Nation & World News

City Of Vancouver Shows Doorknobs The Exit

By Scott Neuman on November 20th, 2013

The doorknob is dead. At least in Vancouver.

A recent revision in the British Columbian city’s building code, designed to improve accessibility, shows the door to the venerable knob, replacing it with the hipper and easier-to-use lever.

The Vancouver Sun reports:

“In September, Vancouver council adopted new amendments to its building code, effective next March, that, among other things, will require lever handles on all doors and lever faucets in all new housing construction.”

The change has been coming for some time. Last year, for example, all the Art Deco doorknobs in Vancouver’s heritage-listed City Hall were swapped out for “utilitarian gold-coloured levers,” the Sun says.

The newspaper says Vancouver is a national trendsetter, so there appears to be no way out of the doorknob’s impending demise across Canada.

Some accuse Vancouver city officials of flying off the handle with the new code. Allen Joslyn, president of the (New Jersey-based) Antique Door Knob Collectors of America says understands that in a public building “everybody wants to have free access and that is a problem.”

“But to say that when I build my private home and nobody is disabled that I have to put levers on, strikes me as overreach,” Joslyn says.

Consumerist writes: “There won’t be a doorknob police squad busting into homes however, just all new housing construction will have to comply with the updated code and use lever handles and faucets.”

“So if you’ve got a knob, you can keep it. Cherish it, call it your precious, whatever you want,” the website says.

Even so, The Sun says:

“It is not like the doorknob will disappear entirely. Like many inventions, it will hold its own for a long, long time. There are, after all, a few people who still use typewriters instead of computers. Vancouver’s rule is not retroactive to existing homes. But over time, the effect will become magnified as housing is replaced.”

Copyright 2013 NPR. To see more, visit http://www.npr.org/.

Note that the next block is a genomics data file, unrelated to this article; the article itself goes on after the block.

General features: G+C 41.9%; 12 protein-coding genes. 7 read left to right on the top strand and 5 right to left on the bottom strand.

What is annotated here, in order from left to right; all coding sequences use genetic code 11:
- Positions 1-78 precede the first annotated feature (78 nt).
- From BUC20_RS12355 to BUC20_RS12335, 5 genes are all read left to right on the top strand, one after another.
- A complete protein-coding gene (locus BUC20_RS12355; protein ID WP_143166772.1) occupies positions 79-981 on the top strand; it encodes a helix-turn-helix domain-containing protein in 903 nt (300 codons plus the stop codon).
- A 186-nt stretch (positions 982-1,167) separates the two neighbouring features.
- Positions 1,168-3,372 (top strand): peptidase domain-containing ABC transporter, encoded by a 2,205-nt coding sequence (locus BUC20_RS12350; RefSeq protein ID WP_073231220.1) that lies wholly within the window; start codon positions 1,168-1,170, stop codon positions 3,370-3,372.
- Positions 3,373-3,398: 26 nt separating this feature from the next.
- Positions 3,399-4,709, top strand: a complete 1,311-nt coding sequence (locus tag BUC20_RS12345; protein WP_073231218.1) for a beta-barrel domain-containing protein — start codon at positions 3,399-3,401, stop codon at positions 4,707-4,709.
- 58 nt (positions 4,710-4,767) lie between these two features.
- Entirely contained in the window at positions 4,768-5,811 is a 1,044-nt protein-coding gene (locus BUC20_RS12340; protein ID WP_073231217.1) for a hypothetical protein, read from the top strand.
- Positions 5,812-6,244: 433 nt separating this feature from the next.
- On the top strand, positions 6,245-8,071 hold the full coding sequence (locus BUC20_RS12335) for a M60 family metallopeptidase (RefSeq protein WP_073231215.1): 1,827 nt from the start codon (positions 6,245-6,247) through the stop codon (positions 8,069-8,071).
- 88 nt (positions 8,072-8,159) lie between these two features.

This entry was posted in News from NPR. Bookmark the permalink.

Comments are closed.

 

More Stories in News from NPR

‘Post And Courier’ Of Charleston, S.C., Wins Pulitzer For Public Service

The newspaper’s series examined why South Carolina is among the deadliest states for women in the United States. Anthony Doerr won the prize for fiction for All the Light We Cannot See.


A shipwreck is seen near the coast in Lake Michigan, where clear waters recently allowed a Coast Guard helicopter to take striking aerial photos of several wreck sites.

Shipwrecks Ahoy: Coast Guard Shares Pics From Crystal-Clear Lake Michigan

All of that cold, fresh water has helped preserve wrecked ships over the years. A Coast Guard helicopter recently captured some striking images of historic ships.


Iran Charges ‘Washington Post’ Reporter With Espionage

Jason Rezaian’s lawyer says he has been charged with four serious crimes. The Washington Post‘s Tehran bureau chief has been detained for nine months and held in the notorious Evin prison.


FBI Director James Comey's comments about Poland's role in the Holocaust have angered officials in that country.

FBI Chief’s Comments Linking Poland To Holocaust Draw Angry Response

In a speech last week, James Comey appeared to suggest that Poles had been complicit in the Holocaust. Polish leaders, who have long recoiled at that assertion, demanded an apology.


Tim Tebow Will Reportedly Return To NFL With Philadelphia Eagles

It would be the former Heisman winner’s fourth NFL team. The New York Jets released Tebow in the spring of 2013; later that same year, he was cut by the New England Patriots.


Thank you for your support

WUFT depends on the support of our community — people like you — to help us continue to provide quality programming to North Central Florida.
Become a Sustainer
I want to support FM 89.1/NPR
I want to support Florida's 5/PBS
Donate a Vehicle
Underwriting Payments